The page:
The reform would have made it possible for a person to legally change their gender without a medical diagnosis. While this plan was scrapped, other adjustments were introduced: the price to update the birth certificates will likely be reduced from 140 pounds (150 euros) to a “nominal amount”, and the process will be moved online.
“While these moves will make the current process less costly and bureaucratic, they don’t go anywhere near far enough toward meaningfully reforming the Act to make it easier for all trans people to go about their daily life,” said Stonewall Chief Executive Nancy Kelley.
Mermaids welcomed the easing of the process but raised similar concerns. “We must repeat our disappointment that none of these proposals offer help to those aged under 18,” the group said. “We are disappointed that the Government reforms make no mention of non-binary identities and fall short of self-declaration, a move which would have brought England and Wales into line with our neighbours in the Republic of Ireland, where society has benefited from a de-medicalised system for gender recognition since 2015, without any problematic outcomes”.
Two years ago, almost two thirds among over 100,000 respondents to a public consultation had supported the idea of removing the current requirements, as the UK Parliament’s All-Party Parliamentary Group on Global LGBT+ Rights noted in a statement. The British Medical Association had also shown support to the reform plan, calling on the government to allow “self-id” and gender-affirming care for trans people under 18-years old. Now, a petition on the British parliament’s website asking for a GRA review “to allow transgender people to self-identify without the need for a medical diagnosis, to streamline the administrative process, and to allow non-binary identities to be legally recognised” has surpassed 120,000 signatures, and will therefore be considered by Parliament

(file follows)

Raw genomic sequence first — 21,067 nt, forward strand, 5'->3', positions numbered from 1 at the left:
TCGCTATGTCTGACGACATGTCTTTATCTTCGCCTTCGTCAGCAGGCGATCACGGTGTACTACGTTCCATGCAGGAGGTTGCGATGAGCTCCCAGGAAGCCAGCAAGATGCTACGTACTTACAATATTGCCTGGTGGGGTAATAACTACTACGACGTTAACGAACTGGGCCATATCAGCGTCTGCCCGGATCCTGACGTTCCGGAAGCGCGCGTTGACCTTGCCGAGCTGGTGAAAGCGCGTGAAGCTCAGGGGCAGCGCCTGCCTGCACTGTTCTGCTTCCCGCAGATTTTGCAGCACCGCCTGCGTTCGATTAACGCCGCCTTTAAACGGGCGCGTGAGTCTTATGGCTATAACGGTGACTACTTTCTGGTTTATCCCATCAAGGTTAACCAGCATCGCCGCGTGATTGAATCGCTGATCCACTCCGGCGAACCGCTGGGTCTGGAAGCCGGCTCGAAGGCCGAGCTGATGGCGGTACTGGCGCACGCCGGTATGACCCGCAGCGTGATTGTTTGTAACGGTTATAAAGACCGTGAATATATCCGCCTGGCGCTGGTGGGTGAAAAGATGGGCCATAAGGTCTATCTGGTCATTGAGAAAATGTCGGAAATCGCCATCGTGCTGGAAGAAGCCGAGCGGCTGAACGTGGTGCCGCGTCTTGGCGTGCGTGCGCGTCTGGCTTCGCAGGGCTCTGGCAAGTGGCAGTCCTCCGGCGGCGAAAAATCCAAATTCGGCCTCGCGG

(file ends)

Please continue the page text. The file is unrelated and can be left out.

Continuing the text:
More news from Europe and Asia Central
Rights groups in Serbia, in collaboration with a popular TV and theatre actor, have created a new campaign to tackle human rights violations against LGBT people, including those that occur in the labour market.
The city of Zaporizhzhia, Ukraine, held its first Pride march. Escorted by the police, around 500 people marched in safety.
A trans woman will not be officially recognised as the biological mother of the child she conceived with her wife before transitioning, France’s highest court ruled.